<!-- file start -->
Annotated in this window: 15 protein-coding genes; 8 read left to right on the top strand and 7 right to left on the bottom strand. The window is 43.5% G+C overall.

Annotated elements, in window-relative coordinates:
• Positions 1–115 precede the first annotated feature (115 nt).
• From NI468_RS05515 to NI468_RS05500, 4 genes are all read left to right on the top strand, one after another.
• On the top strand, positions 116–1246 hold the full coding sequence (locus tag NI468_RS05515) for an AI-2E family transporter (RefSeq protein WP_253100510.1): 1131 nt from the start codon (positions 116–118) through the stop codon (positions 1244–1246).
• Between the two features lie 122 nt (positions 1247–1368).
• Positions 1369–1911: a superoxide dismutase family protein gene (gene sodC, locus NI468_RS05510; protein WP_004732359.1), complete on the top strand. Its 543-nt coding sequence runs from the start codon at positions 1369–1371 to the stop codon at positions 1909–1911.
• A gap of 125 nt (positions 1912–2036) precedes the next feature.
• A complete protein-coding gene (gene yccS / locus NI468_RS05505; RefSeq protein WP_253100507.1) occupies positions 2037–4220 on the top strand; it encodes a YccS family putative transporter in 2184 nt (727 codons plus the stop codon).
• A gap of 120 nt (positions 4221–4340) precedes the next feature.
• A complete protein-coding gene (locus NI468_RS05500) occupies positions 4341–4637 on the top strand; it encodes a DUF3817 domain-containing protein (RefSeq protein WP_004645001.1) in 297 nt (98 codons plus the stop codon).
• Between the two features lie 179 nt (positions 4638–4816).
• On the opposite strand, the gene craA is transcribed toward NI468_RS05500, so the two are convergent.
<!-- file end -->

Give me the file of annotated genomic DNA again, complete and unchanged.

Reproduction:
Annotated in this window: 15 protein-coding genes; 8 read left to right on the top strand and 7 right to left on the bottom strand. The window is 43.5% G+C overall.

Annotated elements, in window-relative coordinates:
• Positions 1–115 precede the first annotated feature (115 nt).
• From NI468_RS05515 to NI468_RS05500, 4 genes are all read left to right on the top strand, one after another.
• On the top strand, positions 116–1246 hold the full coding sequence (locus tag NI468_RS05515) for an AI-2E family transporter (RefSeq protein WP_253100510.1): 1131 nt from the start codon (positions 116–118) through the stop codon (positions 1244–1246).
• Between the two features lie 122 nt (positions 1247–1368).
• Positions 1369–1911: a superoxide dismutase family protein gene (gene sodC, locus NI468_RS05510; protein WP_004732359.1), complete on the top strand. Its 543-nt coding sequence runs from the start codon at positions 1369–1371 to the stop codon at positions 1909–1911.
• A gap of 125 nt (positions 1912–2036) precedes the next feature.
• A complete protein-coding gene (gene yccS / locus NI468_RS05505; RefSeq protein WP_253100507.1) occupies positions 2037–4220 on the top strand; it encodes a YccS family putative transporter in 2184 nt (727 codons plus the stop codon).
• A gap of 120 nt (positions 4221–4340) precedes the next feature.
• A complete protein-coding gene (locus NI468_RS05500) occupies positions 4341–4637 on the top strand; it encodes a DUF3817 domain-containing protein (RefSeq protein WP_004645001.1) in 297 nt (98 codons plus the stop codon).
• Between the two features lie 179 nt (positions 4638–4816).
• On the opposite strand, the gene craA is transcribed toward NI468_RS05500, so the two are convergent.